(Also, wth is with having the same 70-ish actors in the flashback scenes with the clanging contrast side-by-side with Chadwick Boseman? Bold artistic choice, lack of funds for stand-ins or just a straight-up middle finger to suspension of disbelief?)

So it was with great trepidation that I settled into Amazon's new feature film, "7500," and discovered a tight, taut thriller that clocks in at 92 minutes and doesn't have an ounce of flab on it. Here is one of the best movies I've seen his half-year.

Joseph Gordon-Levitt plays Tobias Ellis, a young American co-pilot on a German airline flight that is hijacked by Islamic terrorists. It was written and directed by Patrick Vollrath, heretofore a short film maker whose "Everything Will Be Okay" receive an Oscar nomination a few years back.

He should be giving lessons to these big Hollywood types on how to keep it lean and mean.

The movie is set in real time and takes place entirely inside the cockpit of the jet (outside of surveillance camera footage of the airport terminal that plays over the opening credits). Gordon-Levitt is in every minute of every scene, and acts as the eyes and ears of the audience.

I had a special connection to this story as I have family members who were/are pilots or in aviation, including a dad who was a navigator/bombardier during the Korean War. So I had a little insight into the meticulous attention to detail their role requires, not to mention the ability to remain calm during a crisis.

Speaking of -- the title comes from the squawk code used internationally to indicate to control tower personnel that someone is attempting to hijack the plane. Tobias manages to get this off after a foursome of men try to fight their way into the cockpit, incapacitating the captain, Michael (Carlo Kitzlinger). Tobias manages to seal the door but is severely wounded, leaving his left arm limp, and knocks out and ties up the leader of the terrorists, Kenan (Murathan Muslu).

All this happens within the first 20 minutes or so, and as a result Tobias is trapped without help, sitting at the controls while the hijackers are doing God knows what to the passengers and crew. There's no music in "7500," so we're left with the whine of the jet engines and chatter on the radio as our soundtrack -- not to mention incessant thumping as the terrorists try to break down the door.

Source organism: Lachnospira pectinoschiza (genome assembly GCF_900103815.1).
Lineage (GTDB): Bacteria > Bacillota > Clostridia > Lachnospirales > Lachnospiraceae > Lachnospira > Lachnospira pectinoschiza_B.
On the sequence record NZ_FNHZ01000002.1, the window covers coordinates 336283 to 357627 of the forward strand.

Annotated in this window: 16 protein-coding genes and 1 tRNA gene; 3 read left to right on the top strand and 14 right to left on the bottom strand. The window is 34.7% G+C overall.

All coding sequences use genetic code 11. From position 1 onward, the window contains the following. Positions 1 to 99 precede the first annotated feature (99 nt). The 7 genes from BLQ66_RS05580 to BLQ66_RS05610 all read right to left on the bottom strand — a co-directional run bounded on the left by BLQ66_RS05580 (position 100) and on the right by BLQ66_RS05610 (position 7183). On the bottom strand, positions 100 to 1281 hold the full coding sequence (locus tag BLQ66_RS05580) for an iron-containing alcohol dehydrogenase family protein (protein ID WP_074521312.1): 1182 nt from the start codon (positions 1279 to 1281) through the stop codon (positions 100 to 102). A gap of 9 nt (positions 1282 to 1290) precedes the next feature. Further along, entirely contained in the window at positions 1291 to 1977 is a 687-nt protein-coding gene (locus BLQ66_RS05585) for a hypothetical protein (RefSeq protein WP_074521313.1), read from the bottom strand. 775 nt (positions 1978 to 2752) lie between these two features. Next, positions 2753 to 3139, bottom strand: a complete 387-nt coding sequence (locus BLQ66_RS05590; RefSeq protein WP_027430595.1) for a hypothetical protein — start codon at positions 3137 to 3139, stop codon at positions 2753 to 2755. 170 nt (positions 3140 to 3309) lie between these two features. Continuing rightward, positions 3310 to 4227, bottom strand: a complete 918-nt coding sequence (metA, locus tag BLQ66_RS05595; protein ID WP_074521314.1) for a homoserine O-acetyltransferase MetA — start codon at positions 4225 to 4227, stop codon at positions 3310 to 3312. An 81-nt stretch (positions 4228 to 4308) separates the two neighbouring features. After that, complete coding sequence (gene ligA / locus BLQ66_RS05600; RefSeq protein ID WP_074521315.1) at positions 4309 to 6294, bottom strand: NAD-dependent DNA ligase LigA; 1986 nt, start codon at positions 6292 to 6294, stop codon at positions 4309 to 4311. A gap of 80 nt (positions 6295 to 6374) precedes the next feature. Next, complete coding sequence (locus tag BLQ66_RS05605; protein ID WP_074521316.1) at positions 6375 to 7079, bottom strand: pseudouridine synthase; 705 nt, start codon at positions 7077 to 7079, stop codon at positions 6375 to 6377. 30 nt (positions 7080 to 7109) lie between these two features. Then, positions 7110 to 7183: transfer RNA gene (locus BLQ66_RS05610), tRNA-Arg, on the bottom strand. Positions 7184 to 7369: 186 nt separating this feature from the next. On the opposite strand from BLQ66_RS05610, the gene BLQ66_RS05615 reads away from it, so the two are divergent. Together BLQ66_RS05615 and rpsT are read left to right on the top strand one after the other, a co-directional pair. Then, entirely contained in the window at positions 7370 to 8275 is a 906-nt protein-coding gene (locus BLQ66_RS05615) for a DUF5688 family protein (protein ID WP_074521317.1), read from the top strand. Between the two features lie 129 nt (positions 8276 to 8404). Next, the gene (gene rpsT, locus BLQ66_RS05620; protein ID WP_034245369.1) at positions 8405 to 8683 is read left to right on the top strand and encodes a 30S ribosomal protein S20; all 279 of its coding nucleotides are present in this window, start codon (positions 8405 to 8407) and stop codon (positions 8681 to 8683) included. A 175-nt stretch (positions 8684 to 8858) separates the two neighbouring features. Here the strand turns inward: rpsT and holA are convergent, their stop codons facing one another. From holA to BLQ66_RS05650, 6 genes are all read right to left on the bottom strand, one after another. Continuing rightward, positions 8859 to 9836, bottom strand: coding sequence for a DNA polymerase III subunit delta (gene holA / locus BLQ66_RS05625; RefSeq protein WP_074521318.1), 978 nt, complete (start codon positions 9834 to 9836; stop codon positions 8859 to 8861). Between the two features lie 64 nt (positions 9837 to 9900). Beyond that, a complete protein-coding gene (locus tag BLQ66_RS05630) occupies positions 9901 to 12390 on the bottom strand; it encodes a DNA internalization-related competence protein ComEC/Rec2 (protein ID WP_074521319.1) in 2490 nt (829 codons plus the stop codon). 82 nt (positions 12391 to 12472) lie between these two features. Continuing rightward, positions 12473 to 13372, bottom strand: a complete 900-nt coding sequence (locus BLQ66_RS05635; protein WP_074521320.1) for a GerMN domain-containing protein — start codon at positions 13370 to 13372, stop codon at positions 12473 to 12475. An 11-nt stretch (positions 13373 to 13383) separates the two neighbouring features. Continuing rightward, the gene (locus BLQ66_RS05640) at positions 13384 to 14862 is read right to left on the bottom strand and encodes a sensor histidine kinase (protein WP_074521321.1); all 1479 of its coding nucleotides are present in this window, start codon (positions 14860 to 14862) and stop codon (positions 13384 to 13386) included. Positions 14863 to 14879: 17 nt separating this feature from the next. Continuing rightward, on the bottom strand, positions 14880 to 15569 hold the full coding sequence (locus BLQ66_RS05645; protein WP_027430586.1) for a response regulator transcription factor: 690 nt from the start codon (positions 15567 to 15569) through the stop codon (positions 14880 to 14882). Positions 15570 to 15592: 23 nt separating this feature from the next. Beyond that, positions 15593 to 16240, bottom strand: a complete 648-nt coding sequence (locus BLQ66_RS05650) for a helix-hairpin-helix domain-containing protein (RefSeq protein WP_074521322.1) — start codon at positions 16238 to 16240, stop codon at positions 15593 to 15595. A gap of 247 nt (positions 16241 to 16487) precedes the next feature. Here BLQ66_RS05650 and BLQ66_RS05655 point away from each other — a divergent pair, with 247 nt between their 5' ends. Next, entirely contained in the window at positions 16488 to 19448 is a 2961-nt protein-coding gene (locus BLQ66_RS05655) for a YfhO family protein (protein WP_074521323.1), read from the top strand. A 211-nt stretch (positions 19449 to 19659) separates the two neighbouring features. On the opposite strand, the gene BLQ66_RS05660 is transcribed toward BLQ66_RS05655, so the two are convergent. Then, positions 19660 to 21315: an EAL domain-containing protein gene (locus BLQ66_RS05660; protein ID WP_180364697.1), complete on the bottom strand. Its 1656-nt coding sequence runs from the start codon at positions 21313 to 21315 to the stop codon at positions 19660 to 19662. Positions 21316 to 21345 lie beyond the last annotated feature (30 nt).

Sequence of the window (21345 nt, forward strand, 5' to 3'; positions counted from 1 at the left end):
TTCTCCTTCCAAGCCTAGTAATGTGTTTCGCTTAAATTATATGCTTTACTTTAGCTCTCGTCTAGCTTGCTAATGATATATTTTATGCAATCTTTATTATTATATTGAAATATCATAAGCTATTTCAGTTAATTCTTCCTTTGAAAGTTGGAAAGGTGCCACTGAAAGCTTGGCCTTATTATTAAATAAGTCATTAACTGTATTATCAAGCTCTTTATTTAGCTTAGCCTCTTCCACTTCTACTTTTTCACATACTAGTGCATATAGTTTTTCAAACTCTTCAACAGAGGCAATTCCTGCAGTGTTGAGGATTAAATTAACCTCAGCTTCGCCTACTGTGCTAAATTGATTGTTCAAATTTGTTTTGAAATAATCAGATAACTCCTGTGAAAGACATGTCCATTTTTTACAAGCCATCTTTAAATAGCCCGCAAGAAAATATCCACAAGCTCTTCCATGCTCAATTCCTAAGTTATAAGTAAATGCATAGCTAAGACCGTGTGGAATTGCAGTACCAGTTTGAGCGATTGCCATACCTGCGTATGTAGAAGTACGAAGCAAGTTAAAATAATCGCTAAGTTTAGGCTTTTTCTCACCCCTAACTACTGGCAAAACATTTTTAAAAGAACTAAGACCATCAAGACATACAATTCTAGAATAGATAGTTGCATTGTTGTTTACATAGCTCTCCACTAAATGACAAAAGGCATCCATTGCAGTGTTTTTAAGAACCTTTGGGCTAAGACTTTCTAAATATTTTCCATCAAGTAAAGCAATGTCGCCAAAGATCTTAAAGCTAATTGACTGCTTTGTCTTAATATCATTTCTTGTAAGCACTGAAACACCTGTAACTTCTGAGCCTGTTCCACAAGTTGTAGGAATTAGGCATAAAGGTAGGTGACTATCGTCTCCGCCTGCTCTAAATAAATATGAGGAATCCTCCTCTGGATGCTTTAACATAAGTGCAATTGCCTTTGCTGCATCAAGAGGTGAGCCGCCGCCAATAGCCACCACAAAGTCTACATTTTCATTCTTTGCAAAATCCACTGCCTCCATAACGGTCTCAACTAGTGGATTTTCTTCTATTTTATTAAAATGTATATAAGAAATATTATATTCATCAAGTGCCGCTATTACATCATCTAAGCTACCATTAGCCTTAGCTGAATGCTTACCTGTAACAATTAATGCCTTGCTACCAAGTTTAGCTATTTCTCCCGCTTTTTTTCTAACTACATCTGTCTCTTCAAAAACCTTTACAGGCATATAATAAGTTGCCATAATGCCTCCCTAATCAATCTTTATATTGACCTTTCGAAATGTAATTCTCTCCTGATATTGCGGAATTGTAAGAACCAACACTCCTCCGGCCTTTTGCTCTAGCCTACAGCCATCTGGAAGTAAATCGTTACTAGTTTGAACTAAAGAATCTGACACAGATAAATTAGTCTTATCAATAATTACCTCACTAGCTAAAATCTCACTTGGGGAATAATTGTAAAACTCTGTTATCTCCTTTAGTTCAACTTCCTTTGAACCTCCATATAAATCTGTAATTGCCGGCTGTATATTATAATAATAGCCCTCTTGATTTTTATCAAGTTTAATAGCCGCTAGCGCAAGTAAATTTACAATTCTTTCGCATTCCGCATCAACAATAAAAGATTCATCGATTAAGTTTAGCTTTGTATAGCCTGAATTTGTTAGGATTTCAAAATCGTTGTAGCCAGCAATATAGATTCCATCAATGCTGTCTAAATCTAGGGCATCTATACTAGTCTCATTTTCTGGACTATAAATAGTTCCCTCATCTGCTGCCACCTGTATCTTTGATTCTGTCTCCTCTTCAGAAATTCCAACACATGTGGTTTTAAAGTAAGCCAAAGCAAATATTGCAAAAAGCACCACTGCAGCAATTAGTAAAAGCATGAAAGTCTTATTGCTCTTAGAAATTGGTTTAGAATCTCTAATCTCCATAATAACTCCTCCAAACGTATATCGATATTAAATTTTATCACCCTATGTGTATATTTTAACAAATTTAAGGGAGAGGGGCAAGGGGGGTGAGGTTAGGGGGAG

Adding to this fraught mix is that one of the flight attendants, Gökce (Aylin Tezel), is Tobias' fiancé and mother of their son -- something they've apparently kept secret from their employers. So not only is his own life imperiled and that of his 85 passengers, but also the future of his entire family.

One of the cleverest storytelling tricks is that Tobias' only connection to what's happening in the rest of the aircraft is a small camera directly outside the cockpit used for security purposes. The hijackers eventually realize this, and the most brutish, Daniel (Paul Wollin), starts dragging people up to the door to hold a jagged knife at their throats.

Tobias is compelled to negotiate with Vedat (an excellent Omid Memar), the young, high-strung member of the group. Through screaming exchanges on the phone and later more intimate ones, they gradually begin to build a surprising rapport. Just as we feel tensions begin to ease, though, the reminder that this is a life-and-death-situation soon returns.

At the center of everything is Gordon-Levitt in one of his finest performances. Bespectacled and straitlaced, his Tobias is essentially alone for much of the movie and has to carry the entire weight of the situation on his shoulders. Bloodied and bothered by the prospect of people dying at his refusal to open the door, he seems to age decades in less than an hour.

"7500" may be a streaming feature film, but it's an extraordinarily well-made one. I'd rather watch a terrific movie on my laptop than a bloated one in the grandest of theaters. Maybe soon we can get the best parts of the movie-going experience back together again.

Monday, June 15, 2020

Reeling Backward: "Ghost Rider" (2007)

"Ghost Rider" came out the year before "Iron Man," which marks the official kickoff of the Marvel Cinematics Universe aka MCU. This puts it in the company of various other superhero movies based on Marvel Comics, which has been feast-or-famine territory.